Formula One has a new favourite for the world championship. As Nico Rosberg swept over the line to win his third race of the season at Sunday’s Austrian Grands Prix, he opened up a lead of 29 points. 2014 has taught us many things so far. But the fact that Rosberg has the ability to blossom into a potential world champion has caught many by surprise.
Rosberg has never been seen as a star. He has had to work hard for his place at the front of the grid and even harder to be considered in the same league as Sebastian Vettel, Kimi Raikkonen and Fernando Alonso. Many will say he still isn’t, and with some justification. The former Williams driver has never been in a world championship fight. He only has six wins to his name and he lacks the superstar presence of others.
It is true that a lot of that can be put down to reliability issues. In Australia, Hamilton’s car broke and cost him a possible win. While in Canada, both Mercedes suffered mechanical problems but only Hamilton’s failed. Rosberg has, so far, finished every race either 1st or 2nd.
However, look a little deeper and you’ll see some added context. In Canada, Rosberg drove around the problems. He wrestled the car to second in what was one of the drives of the season. Hamilton, who has been accused of having tactical deficiencies, retired. He failed to keep his car going, like his team-mate.
So far, Rosberg has been smart. Over 19 races, mental strength is vital. Especially in a world championship fight between two drivers who drive the same car. Fernando Alonso, Sebastian Vettel and Michael Schumacher, the three men who have dominated the sport for the past 15 years, are some of the most resilient drivers to have ever raced. Being their team-mate was a chore. Buried under relentless pressure were Felipe Massa, Mark Webber and Rubens Barrichello.
Hamilton’s mentality cannot be put into the same category as those greats. Getting under his skin is essential and, more importantly, possible. In Monaco he said they were “no longer friends” after Rosberg’s suspicious qualifying mistake. He was riled. In Canada, he retired after naively chasing the lead. He was frustrated. And in Austria, after falling 22 points behind, he made two big errors in qualifying that probably cost him victory. He cracked under pressure.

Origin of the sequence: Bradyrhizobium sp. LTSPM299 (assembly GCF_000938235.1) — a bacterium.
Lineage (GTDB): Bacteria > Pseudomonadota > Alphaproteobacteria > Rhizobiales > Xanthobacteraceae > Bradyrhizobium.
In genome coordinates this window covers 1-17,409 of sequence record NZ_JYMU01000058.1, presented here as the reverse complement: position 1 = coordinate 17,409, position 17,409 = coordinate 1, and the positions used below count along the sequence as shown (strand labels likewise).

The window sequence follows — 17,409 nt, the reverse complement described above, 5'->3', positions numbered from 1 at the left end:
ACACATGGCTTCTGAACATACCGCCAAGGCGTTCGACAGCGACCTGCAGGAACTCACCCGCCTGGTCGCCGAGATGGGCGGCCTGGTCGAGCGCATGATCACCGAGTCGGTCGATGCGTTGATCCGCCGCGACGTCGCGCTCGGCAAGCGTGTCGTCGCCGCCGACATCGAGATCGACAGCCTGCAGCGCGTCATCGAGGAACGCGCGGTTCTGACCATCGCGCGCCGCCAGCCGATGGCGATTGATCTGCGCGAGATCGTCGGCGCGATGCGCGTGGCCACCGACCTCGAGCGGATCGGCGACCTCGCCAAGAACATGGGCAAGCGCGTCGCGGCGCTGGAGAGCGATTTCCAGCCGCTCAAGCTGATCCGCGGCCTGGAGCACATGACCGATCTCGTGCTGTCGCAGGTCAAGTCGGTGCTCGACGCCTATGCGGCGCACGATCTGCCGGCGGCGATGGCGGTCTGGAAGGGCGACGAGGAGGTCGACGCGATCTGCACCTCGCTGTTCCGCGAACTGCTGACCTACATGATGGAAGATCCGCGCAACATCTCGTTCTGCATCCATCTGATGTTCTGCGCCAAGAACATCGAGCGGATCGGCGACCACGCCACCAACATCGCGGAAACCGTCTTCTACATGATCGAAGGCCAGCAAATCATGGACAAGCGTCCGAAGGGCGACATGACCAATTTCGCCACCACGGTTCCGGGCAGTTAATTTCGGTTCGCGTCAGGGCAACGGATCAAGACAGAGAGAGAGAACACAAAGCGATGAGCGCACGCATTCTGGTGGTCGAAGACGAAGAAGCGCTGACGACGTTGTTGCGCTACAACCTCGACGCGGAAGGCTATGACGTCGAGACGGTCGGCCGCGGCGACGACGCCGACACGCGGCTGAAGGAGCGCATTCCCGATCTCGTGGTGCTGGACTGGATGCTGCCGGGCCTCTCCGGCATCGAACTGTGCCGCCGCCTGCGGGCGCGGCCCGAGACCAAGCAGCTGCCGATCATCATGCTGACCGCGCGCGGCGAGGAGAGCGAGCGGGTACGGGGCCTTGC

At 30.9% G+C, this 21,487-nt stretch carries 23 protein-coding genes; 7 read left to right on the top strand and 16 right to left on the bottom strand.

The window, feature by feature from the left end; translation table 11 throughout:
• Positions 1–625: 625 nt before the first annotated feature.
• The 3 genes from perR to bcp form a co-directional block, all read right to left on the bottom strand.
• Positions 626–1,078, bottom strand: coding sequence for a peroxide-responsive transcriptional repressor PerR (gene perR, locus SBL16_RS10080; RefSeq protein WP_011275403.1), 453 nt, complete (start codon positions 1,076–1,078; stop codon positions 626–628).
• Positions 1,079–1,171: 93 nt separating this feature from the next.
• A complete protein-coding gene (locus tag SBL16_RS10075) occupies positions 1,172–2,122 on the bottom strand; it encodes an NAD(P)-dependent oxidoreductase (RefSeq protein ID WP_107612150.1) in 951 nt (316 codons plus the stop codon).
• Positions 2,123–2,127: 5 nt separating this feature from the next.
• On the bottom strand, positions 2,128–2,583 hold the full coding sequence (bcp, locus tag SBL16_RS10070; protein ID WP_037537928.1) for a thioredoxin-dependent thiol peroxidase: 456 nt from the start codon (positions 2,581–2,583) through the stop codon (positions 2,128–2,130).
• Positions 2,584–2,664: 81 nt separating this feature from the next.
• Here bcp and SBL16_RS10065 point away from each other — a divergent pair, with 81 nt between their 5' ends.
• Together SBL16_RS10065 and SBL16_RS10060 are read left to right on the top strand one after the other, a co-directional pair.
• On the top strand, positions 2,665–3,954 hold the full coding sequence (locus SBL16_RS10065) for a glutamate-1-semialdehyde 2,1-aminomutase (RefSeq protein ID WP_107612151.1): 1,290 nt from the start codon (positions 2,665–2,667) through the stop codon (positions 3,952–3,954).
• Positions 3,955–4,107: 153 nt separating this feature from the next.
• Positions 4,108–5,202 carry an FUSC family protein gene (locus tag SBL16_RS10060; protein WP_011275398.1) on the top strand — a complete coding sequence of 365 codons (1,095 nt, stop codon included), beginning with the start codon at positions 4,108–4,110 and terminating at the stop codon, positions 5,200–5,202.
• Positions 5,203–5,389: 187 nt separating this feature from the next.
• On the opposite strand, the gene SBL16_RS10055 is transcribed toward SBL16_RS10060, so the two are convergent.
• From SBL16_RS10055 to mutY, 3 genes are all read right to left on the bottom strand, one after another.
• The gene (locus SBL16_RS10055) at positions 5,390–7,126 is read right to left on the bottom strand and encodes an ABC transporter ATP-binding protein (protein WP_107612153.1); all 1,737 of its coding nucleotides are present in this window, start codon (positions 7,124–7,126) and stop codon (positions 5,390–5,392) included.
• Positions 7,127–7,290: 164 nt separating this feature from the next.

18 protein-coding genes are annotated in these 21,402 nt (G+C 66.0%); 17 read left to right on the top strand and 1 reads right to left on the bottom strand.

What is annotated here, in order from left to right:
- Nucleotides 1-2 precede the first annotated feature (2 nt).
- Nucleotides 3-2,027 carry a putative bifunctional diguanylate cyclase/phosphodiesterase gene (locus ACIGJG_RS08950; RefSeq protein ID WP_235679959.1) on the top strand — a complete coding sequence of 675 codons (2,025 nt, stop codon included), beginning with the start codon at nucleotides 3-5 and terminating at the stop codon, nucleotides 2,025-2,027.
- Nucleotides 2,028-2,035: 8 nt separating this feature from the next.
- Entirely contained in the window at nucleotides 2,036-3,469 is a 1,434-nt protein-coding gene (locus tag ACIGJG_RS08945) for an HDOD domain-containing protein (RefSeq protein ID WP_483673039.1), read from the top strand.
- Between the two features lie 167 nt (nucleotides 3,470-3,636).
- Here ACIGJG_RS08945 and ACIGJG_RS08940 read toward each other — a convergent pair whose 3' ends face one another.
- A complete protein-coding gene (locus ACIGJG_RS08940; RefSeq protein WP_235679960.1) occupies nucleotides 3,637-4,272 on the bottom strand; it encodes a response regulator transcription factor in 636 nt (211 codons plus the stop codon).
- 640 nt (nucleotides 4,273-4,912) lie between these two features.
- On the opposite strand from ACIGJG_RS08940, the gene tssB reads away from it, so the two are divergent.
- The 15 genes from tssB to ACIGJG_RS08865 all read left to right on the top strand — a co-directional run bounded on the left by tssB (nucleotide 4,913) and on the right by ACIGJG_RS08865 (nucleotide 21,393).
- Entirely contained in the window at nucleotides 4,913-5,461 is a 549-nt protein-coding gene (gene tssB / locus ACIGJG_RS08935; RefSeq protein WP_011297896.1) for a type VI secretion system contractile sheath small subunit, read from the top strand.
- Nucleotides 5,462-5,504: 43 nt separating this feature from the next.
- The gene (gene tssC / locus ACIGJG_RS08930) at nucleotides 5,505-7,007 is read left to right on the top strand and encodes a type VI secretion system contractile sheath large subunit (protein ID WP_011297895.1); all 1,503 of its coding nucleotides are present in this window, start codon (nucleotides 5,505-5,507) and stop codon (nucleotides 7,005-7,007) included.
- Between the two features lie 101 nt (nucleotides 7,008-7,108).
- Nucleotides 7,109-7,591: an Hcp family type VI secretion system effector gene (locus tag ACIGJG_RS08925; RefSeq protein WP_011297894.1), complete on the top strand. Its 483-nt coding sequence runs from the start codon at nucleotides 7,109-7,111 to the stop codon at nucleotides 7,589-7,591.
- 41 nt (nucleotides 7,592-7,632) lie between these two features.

By gently leaning on his mind, Rosberg is testing him and seeing how Hamilton responds. This is phase one. As the season progresses, the pressure will increase. 2014 has not gone as predicted. Rosberg has not bowed down to his team-mate. He has stood up and challenged him. And so far, beaten him.
However, Hamilton is a driver of such skill and talent that he will reel his team-mate in. That gap of 29 points will shrink and when Lewis gets on a roll, he is very hard to stop. Of the eight races so far, Rosberg can only claim to have been the faster driver in Bahrain and Monaco. Hamilton has hounded him home in each race.
Hamilton has the ability to repeat his run of four consecutive race wins earlier in the season. It is debatable whether Rosberg can. A driver who possesses such genius behind the wheel cannot be tamed for long. Next week at Silverstone is the perfect place for Hamilton to start his second come back of the season. He loves his home race and thrives there. Victory is a must.
But the cracks are already there. Rosberg has already halted the charge once. If he continues to be smart, fast and consistent, it will take a mighty effort from Hamilton to stop him. The decisive fight of 2014 may not be on the track, but in Lewis Hamilton’s mind.
On the track, Hamilton is generally faster although Rosberg has shown that the gap is marginal. In the mind, Rosberg is stronger. And that is what could be decisive.
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